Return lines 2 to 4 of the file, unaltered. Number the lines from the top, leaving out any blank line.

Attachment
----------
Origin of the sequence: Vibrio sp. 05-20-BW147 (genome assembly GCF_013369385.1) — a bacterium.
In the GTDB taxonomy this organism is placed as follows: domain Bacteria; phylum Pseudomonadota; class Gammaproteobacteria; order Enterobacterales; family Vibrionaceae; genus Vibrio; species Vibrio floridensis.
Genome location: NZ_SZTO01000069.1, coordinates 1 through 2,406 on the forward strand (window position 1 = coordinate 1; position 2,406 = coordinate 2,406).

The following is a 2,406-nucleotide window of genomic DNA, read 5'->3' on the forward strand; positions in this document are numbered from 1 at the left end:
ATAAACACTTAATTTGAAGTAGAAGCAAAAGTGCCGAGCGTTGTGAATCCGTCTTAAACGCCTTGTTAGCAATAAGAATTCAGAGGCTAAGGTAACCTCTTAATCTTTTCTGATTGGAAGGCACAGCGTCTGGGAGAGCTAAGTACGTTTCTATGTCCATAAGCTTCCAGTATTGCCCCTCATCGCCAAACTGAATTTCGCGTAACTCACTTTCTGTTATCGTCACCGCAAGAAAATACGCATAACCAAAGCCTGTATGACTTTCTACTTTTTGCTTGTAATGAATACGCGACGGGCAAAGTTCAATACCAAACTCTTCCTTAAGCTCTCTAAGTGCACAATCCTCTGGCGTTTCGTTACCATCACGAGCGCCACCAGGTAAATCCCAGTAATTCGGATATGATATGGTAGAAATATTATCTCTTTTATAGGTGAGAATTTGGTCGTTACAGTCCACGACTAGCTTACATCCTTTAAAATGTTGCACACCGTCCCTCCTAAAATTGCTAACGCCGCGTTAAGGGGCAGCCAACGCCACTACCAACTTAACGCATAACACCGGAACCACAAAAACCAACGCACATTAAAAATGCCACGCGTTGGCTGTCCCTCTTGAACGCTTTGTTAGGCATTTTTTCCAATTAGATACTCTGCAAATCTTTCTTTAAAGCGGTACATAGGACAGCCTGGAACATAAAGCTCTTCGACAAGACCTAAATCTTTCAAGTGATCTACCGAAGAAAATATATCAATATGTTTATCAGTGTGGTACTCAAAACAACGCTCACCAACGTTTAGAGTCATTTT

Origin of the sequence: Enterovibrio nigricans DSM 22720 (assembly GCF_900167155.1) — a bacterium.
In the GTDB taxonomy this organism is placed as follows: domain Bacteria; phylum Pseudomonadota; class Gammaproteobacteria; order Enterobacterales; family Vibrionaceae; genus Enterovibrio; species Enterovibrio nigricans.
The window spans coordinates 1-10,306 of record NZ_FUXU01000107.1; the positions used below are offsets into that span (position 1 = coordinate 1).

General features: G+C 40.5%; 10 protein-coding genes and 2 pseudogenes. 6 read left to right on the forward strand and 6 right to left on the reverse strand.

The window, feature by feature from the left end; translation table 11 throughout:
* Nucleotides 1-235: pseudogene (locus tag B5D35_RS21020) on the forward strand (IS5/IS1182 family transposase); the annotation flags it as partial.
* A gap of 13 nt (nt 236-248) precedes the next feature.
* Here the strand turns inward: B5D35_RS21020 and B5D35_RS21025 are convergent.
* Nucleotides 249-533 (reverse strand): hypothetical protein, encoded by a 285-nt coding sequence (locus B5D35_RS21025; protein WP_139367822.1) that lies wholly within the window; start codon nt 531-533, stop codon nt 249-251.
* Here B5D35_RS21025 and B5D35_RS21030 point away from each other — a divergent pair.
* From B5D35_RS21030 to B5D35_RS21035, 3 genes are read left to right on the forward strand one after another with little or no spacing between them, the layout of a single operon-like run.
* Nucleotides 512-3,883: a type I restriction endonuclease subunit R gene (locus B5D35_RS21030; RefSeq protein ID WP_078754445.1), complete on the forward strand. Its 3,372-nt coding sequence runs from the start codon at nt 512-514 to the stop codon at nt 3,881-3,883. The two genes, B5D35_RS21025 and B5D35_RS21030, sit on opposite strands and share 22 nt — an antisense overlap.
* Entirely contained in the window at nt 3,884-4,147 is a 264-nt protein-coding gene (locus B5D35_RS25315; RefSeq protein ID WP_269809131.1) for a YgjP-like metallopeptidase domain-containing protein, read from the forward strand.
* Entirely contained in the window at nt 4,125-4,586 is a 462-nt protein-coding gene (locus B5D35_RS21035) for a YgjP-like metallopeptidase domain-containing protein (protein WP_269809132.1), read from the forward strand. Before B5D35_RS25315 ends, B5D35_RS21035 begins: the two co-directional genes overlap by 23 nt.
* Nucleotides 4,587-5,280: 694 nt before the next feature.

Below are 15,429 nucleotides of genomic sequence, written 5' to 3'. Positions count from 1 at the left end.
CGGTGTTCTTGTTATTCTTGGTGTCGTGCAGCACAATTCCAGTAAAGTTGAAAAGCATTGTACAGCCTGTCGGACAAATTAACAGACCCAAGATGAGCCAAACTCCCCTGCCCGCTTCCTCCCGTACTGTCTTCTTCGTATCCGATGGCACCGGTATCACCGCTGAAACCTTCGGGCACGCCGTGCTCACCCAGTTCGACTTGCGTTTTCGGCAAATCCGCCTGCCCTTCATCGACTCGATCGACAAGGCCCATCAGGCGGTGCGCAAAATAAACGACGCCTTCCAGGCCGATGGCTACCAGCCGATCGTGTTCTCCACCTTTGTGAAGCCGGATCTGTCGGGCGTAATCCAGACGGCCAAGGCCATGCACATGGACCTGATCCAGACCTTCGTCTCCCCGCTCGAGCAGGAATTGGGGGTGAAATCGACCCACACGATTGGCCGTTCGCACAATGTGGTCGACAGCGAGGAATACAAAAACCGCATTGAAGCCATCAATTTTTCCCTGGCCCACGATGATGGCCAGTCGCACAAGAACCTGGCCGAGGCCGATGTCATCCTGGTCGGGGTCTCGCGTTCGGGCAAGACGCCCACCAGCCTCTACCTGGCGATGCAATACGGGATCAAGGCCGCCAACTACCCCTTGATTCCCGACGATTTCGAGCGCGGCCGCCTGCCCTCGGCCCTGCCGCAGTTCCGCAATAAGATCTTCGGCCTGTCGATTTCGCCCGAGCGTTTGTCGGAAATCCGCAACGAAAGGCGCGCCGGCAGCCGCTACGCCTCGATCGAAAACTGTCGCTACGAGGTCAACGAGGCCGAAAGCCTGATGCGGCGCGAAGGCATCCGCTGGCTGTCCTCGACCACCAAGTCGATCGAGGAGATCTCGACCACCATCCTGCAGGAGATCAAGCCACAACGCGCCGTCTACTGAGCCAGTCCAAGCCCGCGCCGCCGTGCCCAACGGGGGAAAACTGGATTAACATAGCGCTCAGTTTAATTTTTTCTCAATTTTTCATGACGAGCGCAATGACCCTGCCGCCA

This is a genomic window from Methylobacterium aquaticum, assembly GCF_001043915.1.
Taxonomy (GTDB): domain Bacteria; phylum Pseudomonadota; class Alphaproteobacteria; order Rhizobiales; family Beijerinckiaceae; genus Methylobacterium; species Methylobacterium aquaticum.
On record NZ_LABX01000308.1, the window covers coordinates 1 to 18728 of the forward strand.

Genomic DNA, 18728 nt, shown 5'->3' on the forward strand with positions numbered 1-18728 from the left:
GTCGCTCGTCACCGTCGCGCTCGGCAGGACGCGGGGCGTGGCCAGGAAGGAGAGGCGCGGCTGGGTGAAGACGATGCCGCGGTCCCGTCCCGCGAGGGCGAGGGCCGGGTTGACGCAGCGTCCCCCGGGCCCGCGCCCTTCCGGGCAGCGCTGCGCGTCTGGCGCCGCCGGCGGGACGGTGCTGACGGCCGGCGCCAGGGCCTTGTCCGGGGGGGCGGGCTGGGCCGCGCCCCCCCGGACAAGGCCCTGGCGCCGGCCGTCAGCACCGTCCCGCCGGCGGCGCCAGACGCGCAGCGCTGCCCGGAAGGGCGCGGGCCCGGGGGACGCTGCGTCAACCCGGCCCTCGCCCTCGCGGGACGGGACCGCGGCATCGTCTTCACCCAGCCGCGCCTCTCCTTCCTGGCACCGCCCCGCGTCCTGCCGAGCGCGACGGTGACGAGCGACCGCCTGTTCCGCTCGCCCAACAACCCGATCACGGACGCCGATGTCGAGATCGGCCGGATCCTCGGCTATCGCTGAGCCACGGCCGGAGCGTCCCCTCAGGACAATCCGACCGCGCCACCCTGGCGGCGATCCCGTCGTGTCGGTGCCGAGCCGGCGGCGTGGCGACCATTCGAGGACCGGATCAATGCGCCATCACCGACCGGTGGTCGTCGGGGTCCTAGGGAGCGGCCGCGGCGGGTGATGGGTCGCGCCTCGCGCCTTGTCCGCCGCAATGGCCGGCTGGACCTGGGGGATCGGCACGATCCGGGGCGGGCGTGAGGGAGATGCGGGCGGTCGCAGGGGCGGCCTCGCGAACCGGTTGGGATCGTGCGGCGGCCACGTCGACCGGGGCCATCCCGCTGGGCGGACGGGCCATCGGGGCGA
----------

In the GTDB taxonomy this organism is placed as follows: domain Bacteria; phylum Pseudomonadota; class Gammaproteobacteria; order Enterobacterales; family Vibrionaceae; genus Vibrio; species Vibrio floridensis.
Genome location: NZ_SZTO01000069.1, coordinates 1 through 2,406 on the forward strand (window position 1 = coordinate 1; position 2,406 = coordinate 2,406).

The following is a 2,406-nucleotide window of genomic DNA, read 5'->3' on the forward strand; positions in this document are numbered from 1 at the left end: